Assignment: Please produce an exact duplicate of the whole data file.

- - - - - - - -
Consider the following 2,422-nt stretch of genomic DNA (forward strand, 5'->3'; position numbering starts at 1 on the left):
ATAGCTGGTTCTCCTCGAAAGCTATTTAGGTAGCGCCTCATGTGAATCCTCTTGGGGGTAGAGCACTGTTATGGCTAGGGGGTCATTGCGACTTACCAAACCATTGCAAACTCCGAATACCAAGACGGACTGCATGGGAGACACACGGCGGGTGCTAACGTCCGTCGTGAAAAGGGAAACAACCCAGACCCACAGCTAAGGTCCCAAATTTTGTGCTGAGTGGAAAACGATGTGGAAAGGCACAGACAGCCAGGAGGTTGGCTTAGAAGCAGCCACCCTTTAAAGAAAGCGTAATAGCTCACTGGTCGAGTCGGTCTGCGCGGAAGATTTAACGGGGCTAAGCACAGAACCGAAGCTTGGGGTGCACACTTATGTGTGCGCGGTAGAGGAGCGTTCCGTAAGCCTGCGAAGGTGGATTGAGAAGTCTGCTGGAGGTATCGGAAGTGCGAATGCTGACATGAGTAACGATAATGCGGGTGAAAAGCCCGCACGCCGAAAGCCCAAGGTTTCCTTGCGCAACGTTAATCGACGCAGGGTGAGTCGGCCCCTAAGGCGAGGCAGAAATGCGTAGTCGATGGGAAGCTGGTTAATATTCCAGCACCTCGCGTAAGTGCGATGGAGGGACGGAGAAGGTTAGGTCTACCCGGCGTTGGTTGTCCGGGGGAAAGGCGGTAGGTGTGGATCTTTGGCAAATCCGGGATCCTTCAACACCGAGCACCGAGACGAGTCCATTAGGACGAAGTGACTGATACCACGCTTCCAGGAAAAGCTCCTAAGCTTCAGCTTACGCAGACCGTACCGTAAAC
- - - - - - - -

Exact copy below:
Consider the following 2,422-nt stretch of genomic DNA (forward strand, 5'->3'; position numbering starts at 1 on the left):
ATAGCTGGTTCTCCTCGAAAGCTATTTAGGTAGCGCCTCATGTGAATCCTCTTGGGGGTAGAGCACTGTTATGGCTAGGGGGTCATTGCGACTTACCAAACCATTGCAAACTCCGAATACCAAGACGGACTGCATGGGAGACACACGGCGGGTGCTAACGTCCGTCGTGAAAAGGGAAACAACCCAGACCCACAGCTAAGGTCCCAAATTTTGTGCTGAGTGGAAAACGATGTGGAAAGGCACAGACAGCCAGGAGGTTGGCTTAGAAGCAGCCACCCTTTAAAGAAAGCGTAATAGCTCACTGGTCGAGTCGGTCTGCGCGGAAGATTTAACGGGGCTAAGCACAGAACCGAAGCTTGGGGTGCACACTTATGTGTGCGCGGTAGAGGAGCGTTCCGTAAGCCTGCGAAGGTGGATTGAGAAGTCTGCTGGAGGTATCGGAAGTGCGAATGCTGACATGAGTAACGATAATGCGGGTGAAAAGCCCGCACGCCGAAAGCCCAAGGTTTCCTTGCGCAACGTTAATCGACGCAGGGTGAGTCGGCCCCTAAGGCGAGGCAGAAATGCGTAGTCGATGGGAAGCTGGTTAATATTCCAGCACCTCGCGTAAGTGCGATGGAGGGACGGAGAAGGTTAGGTCTACCCGGCGTTGGTTGTCCGGGGGAAAGGCGGTAGGTGTGGATCTTTGGCAAATCCGGGATCCTTCAACACCGAGCACCGAGACGAGTCCATTAGGACGAAGTGACTGATACCACGCTTCCAGGAAAAGCTCCTAAGCTTCAGCTTACGCAGACCGTACCGTAAAC